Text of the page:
This past weekend I ventured to Virginia to a place I’d never been before – the Pentagon memorial to the victims of the 9/11 terrorist attack. It’s a short walk from the Pentagon subway stop – easy to get to – and I highly recommend a visit. The Memorial itself is moving and unique, and the plant choices around it are terrific. First, let’s see the heart of the Memorial.
Here you see some of the 184 illuminated benches, one to honor each victim and arranged according to the victim’s ages. Each bench is engraved with the name of a victim. Underneath each bench is a reflecting pool with moving water – an important addition to this noisy, traffic-surrounded space along I-95.
Interspersed among the benches are 85 crapemyrtles now showing off their fall color. Interestingly, the original design called for them to be papermark maples, and I haven’t been able to find out why the change was made, but I’ll keep trying. According to this source, “the trees will grow up to 30 feet to provide a canopy of shade over the Memorial for years to come.”
The names of victim are inscribed in the ends of the benches, as shown above.
I didn’t take this photo (credit), but it sure makes me want to visit at night sometime. Here are lots more night images, conveying the magical or even surreal nature of the space.
Above you see part of the wall along the edge of the Memorial that begins at a height of 3 inches and rises to a height of 71 inches, corresponding to the ages of the youngest and oldest victim of the attack. Inscribed in the top of the wall are dates that indicate the time lines from which individual benches are arrayed, according to the year of birth of each victim.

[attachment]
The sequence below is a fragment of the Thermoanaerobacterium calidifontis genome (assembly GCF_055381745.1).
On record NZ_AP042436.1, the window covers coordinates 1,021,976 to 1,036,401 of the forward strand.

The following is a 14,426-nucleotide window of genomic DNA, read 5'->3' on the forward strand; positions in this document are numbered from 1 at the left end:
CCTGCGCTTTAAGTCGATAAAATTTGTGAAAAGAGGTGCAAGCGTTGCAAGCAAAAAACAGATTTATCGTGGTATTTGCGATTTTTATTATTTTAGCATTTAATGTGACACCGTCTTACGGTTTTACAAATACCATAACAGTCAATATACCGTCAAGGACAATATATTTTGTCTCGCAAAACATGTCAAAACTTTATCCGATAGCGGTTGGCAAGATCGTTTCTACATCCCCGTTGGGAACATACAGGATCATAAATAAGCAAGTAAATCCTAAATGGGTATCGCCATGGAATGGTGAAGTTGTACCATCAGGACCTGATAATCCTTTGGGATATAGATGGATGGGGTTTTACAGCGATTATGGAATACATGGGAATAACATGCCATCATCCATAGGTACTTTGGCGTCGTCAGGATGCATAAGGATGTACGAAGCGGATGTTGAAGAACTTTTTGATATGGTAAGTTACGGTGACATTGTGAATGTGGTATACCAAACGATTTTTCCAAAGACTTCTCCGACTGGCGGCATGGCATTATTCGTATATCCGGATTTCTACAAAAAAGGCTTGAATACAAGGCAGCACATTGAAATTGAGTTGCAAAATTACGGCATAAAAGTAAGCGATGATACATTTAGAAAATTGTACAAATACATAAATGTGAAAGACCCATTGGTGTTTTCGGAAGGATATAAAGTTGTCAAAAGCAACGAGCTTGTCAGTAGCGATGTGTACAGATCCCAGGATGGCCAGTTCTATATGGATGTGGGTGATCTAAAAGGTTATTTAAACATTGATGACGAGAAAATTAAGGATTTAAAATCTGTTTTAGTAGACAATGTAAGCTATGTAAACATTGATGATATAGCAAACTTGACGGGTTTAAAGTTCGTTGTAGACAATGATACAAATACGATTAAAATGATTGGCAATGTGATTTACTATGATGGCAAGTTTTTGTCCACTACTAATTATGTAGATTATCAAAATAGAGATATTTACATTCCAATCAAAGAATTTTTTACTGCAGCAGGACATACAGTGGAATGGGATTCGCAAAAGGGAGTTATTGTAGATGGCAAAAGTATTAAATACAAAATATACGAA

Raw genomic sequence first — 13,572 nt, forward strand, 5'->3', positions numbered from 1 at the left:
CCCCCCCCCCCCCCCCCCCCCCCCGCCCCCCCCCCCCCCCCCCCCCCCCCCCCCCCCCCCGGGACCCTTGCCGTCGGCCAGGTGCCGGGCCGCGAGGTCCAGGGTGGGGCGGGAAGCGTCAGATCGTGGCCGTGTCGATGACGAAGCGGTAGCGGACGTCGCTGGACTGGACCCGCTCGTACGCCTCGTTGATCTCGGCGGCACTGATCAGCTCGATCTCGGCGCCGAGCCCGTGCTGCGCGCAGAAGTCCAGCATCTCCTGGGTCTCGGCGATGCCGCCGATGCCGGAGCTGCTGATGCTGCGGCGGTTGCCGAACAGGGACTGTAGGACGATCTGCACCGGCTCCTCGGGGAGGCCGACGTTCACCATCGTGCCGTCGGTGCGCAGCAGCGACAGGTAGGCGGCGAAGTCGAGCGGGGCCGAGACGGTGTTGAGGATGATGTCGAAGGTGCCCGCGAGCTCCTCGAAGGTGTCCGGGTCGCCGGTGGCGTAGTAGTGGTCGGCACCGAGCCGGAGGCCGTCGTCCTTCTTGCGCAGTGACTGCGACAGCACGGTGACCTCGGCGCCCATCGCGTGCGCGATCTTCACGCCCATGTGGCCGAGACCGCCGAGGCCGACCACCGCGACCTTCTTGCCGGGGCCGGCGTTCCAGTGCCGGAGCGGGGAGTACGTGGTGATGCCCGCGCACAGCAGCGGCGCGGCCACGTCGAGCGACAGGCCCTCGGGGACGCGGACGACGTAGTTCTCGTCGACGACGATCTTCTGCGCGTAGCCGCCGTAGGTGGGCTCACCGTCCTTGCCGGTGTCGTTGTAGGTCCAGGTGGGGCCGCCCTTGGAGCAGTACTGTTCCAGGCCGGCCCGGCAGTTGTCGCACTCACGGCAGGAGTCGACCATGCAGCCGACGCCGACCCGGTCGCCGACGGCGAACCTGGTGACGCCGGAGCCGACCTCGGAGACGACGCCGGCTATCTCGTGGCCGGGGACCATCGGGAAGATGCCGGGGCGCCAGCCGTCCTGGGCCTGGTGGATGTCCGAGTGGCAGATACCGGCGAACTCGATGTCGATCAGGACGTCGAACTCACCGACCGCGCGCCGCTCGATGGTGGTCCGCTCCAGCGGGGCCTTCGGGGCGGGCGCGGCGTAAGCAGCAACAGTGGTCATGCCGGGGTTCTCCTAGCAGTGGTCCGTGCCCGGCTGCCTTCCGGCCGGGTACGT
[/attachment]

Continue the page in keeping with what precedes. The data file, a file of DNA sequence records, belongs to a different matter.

I love the repeating masses of grasses along the wall, including sea oats, Miscanthus, Pink Muhly grass and others I couldn’t identify.
Close-up of the Pink Muhly grass with crapemyrtles and Pentagon in the background.
Now let’s focus in on the plants, starting with how gorgeous the crapemyrtles look individually, especially up close.
Here’s another shot of the wall, with not just grasses but Nandinas, and more plants in the background.
The plant choices tell me that someone knew what they were doing and I’m trying to find out who that was – because the Memorial designers are architects, not landscape architects.
Perennials selected are all drought-tolerant and sun-loving for this blistering site. They include goldenrod, sedum, black-eyed susan, coneflower, yarrow, heuchera, geranium and the aforementioned grasses. Trees and shrubs include arborvitae, winterberry holly and oakleaf hydrangea, in addition to the crapemyrtles and nandinas.
The Pentagon Memorial is a solemn and moving place that also teaches gardeners a thing or two about good place choices for our climate, and how to mass them for maximum effect. I’ll be returning next summer when the crapemyrtles are blooming. If you’ve never been, now’s a great time to visit.
Posted by Susan Harris.